I had a moment while eating this Brie when I actually thought to myself: This is heaven on earth. To be fair, it was the first time I had ever smothered a slice of Brie with honeycomb and hadn’t realized how mind-blowing that would be. But it was also in no small part a testament to this gentle Brie.
Fans of bloomy-rind cheeses with stronger flavours like La Sauvagine won’t take to Albert’s Leap Bel Haven Triple Creme Brie by Quality Cheese Inc. from Ontario (nominated in the cream-enriched soft cheese with bloomy rind category for the Canadian Cheese Grand Prix). But devotees of straight-up creamy cheeses like Délice de Bourgogne will fall in love.
The rind is not mouldy or bitter in the slightest. It is almost chalky, but in an appealing way. I described it as “crisp” in my notes, adding that I find that to be a rare description for a Brie, but there you have it. It has faint hints of sour cream at its peak but is far less heavy than other creamy soft cheeses.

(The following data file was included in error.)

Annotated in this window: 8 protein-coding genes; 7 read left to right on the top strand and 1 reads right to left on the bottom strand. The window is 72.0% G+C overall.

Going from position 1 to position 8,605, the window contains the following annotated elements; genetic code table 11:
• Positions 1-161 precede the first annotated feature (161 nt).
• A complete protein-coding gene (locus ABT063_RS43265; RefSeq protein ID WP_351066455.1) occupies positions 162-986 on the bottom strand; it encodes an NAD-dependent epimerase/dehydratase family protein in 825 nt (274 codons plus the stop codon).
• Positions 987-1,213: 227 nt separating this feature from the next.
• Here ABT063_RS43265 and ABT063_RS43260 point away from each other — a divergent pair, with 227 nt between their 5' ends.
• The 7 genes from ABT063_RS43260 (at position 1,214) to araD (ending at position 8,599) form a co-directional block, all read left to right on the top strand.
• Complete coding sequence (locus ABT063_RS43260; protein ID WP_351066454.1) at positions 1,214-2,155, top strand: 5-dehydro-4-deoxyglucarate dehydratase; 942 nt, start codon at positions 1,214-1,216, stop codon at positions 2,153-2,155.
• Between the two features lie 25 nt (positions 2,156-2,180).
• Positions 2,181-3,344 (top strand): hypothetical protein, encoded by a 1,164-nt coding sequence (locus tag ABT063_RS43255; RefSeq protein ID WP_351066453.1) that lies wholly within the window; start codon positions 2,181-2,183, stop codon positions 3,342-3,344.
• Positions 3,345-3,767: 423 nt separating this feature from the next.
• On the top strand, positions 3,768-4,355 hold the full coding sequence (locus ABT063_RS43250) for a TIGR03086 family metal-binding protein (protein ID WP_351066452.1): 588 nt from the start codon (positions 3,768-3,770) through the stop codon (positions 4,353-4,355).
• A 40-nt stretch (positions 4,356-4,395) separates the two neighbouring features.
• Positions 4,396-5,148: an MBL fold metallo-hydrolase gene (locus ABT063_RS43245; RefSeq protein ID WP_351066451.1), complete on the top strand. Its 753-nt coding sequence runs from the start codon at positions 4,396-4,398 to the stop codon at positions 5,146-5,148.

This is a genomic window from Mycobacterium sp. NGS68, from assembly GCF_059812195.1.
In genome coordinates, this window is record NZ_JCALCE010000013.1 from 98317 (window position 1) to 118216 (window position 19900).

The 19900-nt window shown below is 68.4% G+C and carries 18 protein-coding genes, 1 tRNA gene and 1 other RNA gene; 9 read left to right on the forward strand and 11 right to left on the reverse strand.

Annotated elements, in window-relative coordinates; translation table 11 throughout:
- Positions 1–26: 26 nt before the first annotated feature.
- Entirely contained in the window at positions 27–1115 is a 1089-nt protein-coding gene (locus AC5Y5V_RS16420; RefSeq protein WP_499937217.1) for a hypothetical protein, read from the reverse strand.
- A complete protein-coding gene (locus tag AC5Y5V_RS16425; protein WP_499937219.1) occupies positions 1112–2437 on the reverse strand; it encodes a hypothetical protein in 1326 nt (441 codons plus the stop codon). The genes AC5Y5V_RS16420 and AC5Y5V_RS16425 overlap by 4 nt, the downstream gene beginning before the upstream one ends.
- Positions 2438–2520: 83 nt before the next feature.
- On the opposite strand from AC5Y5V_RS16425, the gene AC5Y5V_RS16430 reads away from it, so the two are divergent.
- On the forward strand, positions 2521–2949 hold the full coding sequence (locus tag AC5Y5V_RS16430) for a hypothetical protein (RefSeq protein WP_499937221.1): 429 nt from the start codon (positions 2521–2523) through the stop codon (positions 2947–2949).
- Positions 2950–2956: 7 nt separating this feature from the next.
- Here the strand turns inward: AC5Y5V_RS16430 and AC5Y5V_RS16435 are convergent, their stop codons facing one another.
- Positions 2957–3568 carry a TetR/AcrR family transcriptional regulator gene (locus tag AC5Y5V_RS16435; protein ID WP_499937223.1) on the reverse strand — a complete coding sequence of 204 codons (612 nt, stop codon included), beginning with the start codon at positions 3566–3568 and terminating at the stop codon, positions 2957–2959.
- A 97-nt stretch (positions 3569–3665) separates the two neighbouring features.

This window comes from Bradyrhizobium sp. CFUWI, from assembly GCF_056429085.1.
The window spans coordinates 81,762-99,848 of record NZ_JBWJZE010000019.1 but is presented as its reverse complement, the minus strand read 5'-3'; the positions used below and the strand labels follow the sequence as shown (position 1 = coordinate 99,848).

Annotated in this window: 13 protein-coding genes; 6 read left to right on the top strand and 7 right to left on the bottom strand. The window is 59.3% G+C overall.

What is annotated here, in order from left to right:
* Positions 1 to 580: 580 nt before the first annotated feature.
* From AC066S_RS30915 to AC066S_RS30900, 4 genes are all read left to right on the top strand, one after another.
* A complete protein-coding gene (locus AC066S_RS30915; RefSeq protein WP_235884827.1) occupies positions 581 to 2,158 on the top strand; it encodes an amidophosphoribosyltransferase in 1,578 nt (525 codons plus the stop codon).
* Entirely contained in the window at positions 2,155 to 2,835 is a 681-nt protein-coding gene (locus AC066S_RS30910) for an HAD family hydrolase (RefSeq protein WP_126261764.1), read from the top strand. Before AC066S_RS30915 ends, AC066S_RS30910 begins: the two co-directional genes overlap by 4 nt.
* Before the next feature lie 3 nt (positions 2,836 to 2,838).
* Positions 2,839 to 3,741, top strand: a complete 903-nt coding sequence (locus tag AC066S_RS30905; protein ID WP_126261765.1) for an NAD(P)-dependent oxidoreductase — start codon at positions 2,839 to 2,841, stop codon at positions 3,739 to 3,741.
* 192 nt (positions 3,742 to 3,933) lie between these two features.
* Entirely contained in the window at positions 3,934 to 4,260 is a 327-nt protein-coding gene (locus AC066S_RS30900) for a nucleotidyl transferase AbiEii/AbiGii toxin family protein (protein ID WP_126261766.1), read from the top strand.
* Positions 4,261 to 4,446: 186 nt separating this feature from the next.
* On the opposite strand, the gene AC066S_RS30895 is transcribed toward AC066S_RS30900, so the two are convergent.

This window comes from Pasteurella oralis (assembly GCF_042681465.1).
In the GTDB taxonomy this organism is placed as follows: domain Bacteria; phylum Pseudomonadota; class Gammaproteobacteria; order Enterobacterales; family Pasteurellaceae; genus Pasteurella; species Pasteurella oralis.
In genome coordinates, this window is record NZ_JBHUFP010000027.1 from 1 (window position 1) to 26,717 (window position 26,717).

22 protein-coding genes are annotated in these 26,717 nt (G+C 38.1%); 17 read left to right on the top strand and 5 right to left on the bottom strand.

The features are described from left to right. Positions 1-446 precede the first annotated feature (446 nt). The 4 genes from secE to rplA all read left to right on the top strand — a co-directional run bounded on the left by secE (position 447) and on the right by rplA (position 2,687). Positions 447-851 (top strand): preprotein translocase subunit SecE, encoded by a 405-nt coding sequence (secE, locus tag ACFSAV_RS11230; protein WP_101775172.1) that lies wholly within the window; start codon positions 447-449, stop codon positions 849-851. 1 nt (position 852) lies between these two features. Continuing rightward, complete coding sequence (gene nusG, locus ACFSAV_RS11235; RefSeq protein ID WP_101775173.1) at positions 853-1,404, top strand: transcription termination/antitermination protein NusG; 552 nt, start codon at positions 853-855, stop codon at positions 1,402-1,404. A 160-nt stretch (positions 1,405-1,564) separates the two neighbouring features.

The flavour is overwhelmingly milky, which may not impress some tasters, but I think it should be noted that complexity and conflict of flavours is not indicative of quality – at least to me. I enjoy bold-flavoured cheeses and sometimes fail to appreciate simpler tastes. There is beauty to be found in stripper-down flavours, too (or else why would caprese salad be on every menu come summertime?).
Albert’s Leap has that clean simplicity in spades and makes it easy to appreciate. It would be a great gateway cheese for Brie-ophobes (they’re real and they’re out there). I served my boyfriend, one such Brie-ophobe, a similar straightforward baked Brie a few weeks ago and he is now a convert.
Albert’s Leap is understated – to be paired with a classic like a jean jacket or flowing cotton skirt, and a sunny patio.
This is the seventh profile of eight cheeses I tried ahead of the Canadian Cheese Grand Prix. Click here for more on the awards.